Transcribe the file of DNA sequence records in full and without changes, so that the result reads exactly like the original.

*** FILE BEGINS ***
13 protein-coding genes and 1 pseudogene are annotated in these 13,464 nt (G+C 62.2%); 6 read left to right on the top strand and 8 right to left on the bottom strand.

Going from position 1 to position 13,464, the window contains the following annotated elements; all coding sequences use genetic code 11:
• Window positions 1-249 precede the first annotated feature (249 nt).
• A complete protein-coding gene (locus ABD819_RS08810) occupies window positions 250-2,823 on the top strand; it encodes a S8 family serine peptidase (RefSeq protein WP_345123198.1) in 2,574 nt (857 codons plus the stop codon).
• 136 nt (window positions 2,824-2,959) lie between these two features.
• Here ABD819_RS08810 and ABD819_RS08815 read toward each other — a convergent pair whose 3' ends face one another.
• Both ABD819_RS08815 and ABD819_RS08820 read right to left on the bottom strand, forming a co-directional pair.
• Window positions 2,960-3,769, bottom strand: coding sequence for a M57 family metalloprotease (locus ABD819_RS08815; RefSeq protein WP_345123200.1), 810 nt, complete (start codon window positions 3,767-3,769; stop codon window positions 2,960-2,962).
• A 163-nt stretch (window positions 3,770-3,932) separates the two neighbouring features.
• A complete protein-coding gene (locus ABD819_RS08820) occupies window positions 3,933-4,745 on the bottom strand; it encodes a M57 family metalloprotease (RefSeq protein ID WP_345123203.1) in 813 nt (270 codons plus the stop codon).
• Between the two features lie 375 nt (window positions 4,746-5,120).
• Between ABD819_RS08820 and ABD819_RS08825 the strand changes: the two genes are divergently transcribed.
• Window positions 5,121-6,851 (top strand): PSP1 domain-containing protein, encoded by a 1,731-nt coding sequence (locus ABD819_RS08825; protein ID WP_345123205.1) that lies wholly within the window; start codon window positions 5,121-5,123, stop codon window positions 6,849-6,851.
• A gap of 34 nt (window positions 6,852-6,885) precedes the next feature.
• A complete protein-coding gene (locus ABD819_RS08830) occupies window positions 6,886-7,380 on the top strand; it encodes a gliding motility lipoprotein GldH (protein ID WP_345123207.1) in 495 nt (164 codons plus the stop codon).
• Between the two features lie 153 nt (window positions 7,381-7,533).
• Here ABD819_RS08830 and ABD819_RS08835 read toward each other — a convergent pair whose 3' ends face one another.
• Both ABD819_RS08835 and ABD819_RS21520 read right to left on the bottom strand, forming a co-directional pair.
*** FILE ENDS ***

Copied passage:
13 protein-coding genes and 1 pseudogene are annotated in these 13,464 nt (G+C 62.2%); 6 read left to right on the top strand and 8 right to left on the bottom strand.

Going from position 1 to position 13,464, the window contains the following annotated elements; all coding sequences use genetic code 11:
• Window positions 1-249 precede the first annotated feature (249 nt).
• A complete protein-coding gene (locus ABD819_RS08810) occupies window positions 250-2,823 on the top strand; it encodes a S8 family serine peptidase (RefSeq protein WP_345123198.1) in 2,574 nt (857 codons plus the stop codon).
• 136 nt (window positions 2,824-2,959) lie between these two features.
• Here ABD819_RS08810 and ABD819_RS08815 read toward each other — a convergent pair whose 3' ends face one another.
• Both ABD819_RS08815 and ABD819_RS08820 read right to left on the bottom strand, forming a co-directional pair.
• Window positions 2,960-3,769, bottom strand: coding sequence for a M57 family metalloprotease (locus ABD819_RS08815; RefSeq protein WP_345123200.1), 810 nt, complete (start codon window positions 3,767-3,769; stop codon window positions 2,960-2,962).
• A 163-nt stretch (window positions 3,770-3,932) separates the two neighbouring features.
• A complete protein-coding gene (locus ABD819_RS08820) occupies window positions 3,933-4,745 on the bottom strand; it encodes a M57 family metalloprotease (RefSeq protein ID WP_345123203.1) in 813 nt (270 codons plus the stop codon).
• Between the two features lie 375 nt (window positions 4,746-5,120).
• Between ABD819_RS08820 and ABD819_RS08825 the strand changes: the two genes are divergently transcribed.
• Window positions 5,121-6,851 (top strand): PSP1 domain-containing protein, encoded by a 1,731-nt coding sequence (locus ABD819_RS08825; protein ID WP_345123205.1) that lies wholly within the window; start codon window positions 5,121-5,123, stop codon window positions 6,849-6,851.
• A gap of 34 nt (window positions 6,852-6,885) precedes the next feature.
• A complete protein-coding gene (locus ABD819_RS08830) occupies window positions 6,886-7,380 on the top strand; it encodes a gliding motility lipoprotein GldH (protein ID WP_345123207.1) in 495 nt (164 codons plus the stop codon).
• Between the two features lie 153 nt (window positions 7,381-7,533).
• Here ABD819_RS08830 and ABD819_RS08835 read toward each other — a convergent pair whose 3' ends face one another.
• Both ABD819_RS08835 and ABD819_RS21520 read right to left on the bottom strand, forming a co-directional pair.